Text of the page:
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World Wars

America Enters The War

A Congressional Message

On slight pretext, Germany in 1864 and in 1866 had made wars ...

Redeemed Italy
Italy, since 1860 at least, has cherished the dream that some...

I Knew You Would Come
We are all very proud that America was permitted to have a sh...

The Unspeakable Turk
Although the great issues of the war were decided, and victor...

The Fleet That Lost Its Soul
Sailors and especially fighters on the sea have in all ages p...

Joyce Kilmer
The first poet and author in the American army to give up his...

I think that I shall never see A poem lovely as a tree. ...

Just Before The Tide Turned
On the 27th of last May the Germans broke through the French ...

When The Tide Turned

November 11 1918
Sinners are said sometimes to repent and change their ways at...

A Boy Of Perugia
In the year 1500, Raphael was a boy of eighteen in Perugia wo...

The Kaiser's Crown
(VERSAILLES, JANUARY 18, 1871) The wind on the Thames ...

The Searchlights
Political morality differs from individual morality, because ...

The Miner And The Tiger
On an October day in 1866, David Lloyd George, then a little ...

The United States At War--at Home
When any nation declares war, it immediately brings upon itse...

The Tommy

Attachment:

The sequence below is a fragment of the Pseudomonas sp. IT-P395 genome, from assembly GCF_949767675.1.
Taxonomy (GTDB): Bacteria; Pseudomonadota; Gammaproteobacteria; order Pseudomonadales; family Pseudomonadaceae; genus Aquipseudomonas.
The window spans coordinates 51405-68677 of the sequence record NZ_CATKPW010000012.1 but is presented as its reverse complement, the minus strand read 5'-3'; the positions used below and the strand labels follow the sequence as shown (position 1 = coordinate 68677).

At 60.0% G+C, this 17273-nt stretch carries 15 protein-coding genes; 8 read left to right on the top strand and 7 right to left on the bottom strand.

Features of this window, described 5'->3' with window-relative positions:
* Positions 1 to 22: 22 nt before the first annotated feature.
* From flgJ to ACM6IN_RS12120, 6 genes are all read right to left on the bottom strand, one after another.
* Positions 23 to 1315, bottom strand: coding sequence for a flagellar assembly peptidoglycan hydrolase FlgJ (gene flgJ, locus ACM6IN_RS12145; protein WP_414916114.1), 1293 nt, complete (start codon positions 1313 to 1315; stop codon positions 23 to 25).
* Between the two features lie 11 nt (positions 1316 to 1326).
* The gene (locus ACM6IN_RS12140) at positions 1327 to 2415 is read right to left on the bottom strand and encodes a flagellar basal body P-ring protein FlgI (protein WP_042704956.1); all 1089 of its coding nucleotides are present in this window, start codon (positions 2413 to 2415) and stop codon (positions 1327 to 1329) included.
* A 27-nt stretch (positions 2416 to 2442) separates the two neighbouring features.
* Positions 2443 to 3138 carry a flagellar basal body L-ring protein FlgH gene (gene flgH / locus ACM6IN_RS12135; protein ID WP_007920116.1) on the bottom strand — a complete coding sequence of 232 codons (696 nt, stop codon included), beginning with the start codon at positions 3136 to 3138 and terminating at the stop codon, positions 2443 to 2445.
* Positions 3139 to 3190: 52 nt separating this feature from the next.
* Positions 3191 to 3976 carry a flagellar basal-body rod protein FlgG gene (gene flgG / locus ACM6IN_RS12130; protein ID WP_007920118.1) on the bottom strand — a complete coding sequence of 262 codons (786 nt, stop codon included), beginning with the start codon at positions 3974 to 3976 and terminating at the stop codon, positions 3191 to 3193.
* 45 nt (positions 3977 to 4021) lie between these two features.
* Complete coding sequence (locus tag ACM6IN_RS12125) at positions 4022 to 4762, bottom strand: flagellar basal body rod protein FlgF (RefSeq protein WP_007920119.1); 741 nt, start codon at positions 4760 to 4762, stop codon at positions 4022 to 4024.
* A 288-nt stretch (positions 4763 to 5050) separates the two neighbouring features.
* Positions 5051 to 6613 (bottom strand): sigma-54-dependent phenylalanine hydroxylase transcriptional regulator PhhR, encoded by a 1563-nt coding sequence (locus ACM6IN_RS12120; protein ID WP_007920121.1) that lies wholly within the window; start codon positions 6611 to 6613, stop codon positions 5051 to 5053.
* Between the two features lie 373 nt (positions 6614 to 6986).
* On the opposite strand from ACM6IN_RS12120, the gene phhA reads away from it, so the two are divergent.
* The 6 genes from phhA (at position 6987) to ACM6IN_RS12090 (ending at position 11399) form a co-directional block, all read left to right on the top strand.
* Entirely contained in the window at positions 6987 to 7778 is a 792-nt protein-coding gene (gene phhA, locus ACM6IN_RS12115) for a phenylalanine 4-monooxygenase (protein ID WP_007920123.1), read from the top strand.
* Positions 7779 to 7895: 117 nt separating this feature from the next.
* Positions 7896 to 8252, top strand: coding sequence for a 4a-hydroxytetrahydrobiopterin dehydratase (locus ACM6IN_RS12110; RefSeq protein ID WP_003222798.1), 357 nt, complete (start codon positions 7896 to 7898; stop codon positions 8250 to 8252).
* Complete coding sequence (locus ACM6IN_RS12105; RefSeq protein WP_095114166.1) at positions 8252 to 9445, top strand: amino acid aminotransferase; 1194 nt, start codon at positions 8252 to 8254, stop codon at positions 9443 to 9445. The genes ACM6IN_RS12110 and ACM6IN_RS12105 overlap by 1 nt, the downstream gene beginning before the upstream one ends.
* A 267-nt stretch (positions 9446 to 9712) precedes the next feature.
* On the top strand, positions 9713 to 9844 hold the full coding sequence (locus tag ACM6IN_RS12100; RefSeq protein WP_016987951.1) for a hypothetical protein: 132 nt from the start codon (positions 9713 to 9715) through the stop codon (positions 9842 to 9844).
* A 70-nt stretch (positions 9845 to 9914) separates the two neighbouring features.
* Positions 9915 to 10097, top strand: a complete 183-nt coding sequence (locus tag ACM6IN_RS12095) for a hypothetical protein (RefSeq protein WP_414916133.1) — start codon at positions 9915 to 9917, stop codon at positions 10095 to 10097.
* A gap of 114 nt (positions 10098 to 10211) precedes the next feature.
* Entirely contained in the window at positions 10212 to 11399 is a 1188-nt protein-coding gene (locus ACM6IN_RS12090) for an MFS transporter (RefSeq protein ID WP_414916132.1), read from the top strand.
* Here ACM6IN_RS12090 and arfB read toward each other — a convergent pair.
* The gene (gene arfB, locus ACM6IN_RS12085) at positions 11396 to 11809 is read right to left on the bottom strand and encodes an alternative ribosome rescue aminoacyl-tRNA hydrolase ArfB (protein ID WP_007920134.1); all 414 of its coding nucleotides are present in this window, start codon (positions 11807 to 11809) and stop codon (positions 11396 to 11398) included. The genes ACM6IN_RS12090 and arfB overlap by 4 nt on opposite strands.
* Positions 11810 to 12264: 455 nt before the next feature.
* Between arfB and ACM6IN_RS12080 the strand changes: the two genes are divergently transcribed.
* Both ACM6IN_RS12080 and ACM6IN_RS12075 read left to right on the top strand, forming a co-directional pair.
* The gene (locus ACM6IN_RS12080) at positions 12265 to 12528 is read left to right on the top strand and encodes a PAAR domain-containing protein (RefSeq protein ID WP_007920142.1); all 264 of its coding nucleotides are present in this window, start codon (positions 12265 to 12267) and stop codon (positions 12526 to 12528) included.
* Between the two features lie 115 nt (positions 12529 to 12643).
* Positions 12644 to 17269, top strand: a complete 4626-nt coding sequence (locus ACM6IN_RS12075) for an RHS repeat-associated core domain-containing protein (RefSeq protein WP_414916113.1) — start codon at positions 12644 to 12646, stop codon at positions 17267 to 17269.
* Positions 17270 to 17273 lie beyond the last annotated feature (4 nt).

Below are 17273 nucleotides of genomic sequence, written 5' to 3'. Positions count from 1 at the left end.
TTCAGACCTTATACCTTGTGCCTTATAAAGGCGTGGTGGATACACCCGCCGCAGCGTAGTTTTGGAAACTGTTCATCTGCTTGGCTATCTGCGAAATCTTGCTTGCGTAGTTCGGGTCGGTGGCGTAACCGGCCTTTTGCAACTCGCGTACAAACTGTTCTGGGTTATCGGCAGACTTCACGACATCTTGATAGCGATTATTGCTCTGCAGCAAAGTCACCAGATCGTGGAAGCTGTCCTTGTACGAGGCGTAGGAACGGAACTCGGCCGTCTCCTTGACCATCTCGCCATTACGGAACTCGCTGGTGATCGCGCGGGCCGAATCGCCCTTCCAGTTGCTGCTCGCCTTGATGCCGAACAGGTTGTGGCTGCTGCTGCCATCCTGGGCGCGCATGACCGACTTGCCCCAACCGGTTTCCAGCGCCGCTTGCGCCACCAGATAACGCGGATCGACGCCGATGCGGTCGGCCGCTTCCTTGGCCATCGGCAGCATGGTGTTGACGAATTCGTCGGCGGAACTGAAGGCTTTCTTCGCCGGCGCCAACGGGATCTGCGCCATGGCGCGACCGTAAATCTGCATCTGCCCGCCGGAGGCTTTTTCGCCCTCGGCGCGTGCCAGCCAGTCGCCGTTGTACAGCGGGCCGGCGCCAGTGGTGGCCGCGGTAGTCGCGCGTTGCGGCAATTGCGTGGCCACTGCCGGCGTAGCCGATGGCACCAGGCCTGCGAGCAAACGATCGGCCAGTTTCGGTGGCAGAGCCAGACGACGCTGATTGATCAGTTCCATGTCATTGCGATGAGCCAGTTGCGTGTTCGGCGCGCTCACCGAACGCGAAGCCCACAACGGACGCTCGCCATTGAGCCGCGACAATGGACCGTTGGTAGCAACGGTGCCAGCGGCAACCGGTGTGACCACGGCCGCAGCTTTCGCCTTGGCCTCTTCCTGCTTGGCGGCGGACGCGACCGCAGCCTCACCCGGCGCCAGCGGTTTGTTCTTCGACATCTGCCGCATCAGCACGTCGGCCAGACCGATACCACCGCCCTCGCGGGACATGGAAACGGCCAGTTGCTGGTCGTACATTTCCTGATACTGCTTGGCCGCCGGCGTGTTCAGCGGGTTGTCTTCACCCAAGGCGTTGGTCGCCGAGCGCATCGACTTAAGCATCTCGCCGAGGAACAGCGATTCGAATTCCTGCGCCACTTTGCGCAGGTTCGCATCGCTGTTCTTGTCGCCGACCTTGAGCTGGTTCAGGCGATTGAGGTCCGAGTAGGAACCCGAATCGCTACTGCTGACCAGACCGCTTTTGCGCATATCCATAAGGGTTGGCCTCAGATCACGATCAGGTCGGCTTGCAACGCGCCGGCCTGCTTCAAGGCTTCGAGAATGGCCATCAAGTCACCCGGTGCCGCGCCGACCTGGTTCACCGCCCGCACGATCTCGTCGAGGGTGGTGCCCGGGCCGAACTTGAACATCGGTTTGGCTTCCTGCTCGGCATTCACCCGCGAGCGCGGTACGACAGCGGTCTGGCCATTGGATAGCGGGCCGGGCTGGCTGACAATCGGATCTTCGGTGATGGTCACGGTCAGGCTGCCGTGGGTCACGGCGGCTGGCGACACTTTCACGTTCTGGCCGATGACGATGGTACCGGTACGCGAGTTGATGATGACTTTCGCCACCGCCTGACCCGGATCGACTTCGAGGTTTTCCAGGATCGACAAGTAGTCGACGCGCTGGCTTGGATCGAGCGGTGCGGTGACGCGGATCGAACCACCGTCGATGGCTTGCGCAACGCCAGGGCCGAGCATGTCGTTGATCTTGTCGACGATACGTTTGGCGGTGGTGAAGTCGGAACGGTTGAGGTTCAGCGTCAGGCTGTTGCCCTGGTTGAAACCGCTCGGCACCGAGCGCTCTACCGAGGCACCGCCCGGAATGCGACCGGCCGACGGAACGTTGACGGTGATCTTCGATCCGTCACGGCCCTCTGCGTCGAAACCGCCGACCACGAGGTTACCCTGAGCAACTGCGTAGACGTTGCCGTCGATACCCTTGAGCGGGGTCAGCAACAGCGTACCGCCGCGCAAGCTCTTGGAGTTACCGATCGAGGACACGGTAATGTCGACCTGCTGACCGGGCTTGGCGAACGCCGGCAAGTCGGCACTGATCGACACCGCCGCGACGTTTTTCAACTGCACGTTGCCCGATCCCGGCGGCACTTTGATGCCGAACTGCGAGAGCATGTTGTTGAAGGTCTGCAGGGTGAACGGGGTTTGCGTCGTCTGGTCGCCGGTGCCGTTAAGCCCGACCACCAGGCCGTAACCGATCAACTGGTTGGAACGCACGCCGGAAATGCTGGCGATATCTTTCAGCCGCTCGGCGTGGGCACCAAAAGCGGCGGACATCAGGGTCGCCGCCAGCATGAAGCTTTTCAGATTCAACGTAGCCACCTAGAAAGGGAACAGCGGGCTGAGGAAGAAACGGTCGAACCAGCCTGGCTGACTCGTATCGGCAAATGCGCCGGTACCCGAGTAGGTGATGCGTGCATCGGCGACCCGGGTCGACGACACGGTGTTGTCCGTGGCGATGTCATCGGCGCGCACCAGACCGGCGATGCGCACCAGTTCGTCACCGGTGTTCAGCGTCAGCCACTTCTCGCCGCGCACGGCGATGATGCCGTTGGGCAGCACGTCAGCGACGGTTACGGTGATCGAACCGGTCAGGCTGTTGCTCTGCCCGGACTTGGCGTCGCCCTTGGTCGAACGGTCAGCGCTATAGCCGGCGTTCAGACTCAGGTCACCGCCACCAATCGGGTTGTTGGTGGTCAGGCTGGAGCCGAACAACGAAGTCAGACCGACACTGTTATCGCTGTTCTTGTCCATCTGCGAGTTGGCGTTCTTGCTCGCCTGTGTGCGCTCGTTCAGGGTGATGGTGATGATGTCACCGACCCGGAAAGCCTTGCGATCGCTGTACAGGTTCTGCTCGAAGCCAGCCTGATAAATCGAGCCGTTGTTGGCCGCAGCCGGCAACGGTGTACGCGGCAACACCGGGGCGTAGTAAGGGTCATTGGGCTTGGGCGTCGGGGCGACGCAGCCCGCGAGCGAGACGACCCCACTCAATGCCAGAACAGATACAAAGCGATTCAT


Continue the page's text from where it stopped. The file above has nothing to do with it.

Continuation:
John Masefield, the English writer, says, St. George did not ...

Four Soldiers
THE BOCHE The boche was chiefly what his masters made him....

Blocking The Channel
Bruges is an important city of Belgium made familiar to Ameri...

A Boy Of Perugia

In the year 1500, Raphael was a boy of eighteen in Perugia working and
studying with the master painter Perugino. Did the city itself, free
on its hill top, looking afar over undulating mountains and great
valleys, implant in the sensitive soul of Raphael a love of beauty and
a vision that made him become one of the greatest painters of the
world? Perugia can never be forgotten, for the boy Raphael once lived,
worked, and studied there.

In the year 1915 Enzo Valentini was a boy of eighteen in Perugia. He
was a high school boy and his father was mayor of the city. One of his
teachers says he was an unusually brilliant scholar, with remarkable
artistic gifts. Did the city and its beautiful surroundings open his
soul to the vision of love and tenderness for his little mother and
of the duty that called him while but a boy in the high school to serve
and, if need be, die for his country?

When Italy entered the war, he gave up his studies, dropped his pen and
his brushes, volunteered as a private, and was soon fighting with his
countrymen in the Alps.

Certainly his soul was responsive to beauty in nature; for in the midst
of war and war's alarms, he found peace of spirit in the wonderful
Alpine country. He writes, The longer I am here, the more I love the
mountains. The spell they weave does not come so quickly as that of
the sea, but I think it is deeper and more enduring. Every passing
moment, every cloud, every morning mist clothes the mountains in a
beauty so great that even the coarsest of our brave soldiers stop to
admire it. It may be for only an instant but this is enough to prove
that the soul never forgets its heavenly birth even though it be the
soul of an uneducated peasant, imprisoned in the roughest shell. The
days pass one after another calmly, serenely. It seems as if the
autumn ought never to end. The divine and solemn peace of the nights
is beyond the power of words to express, especially now that the moon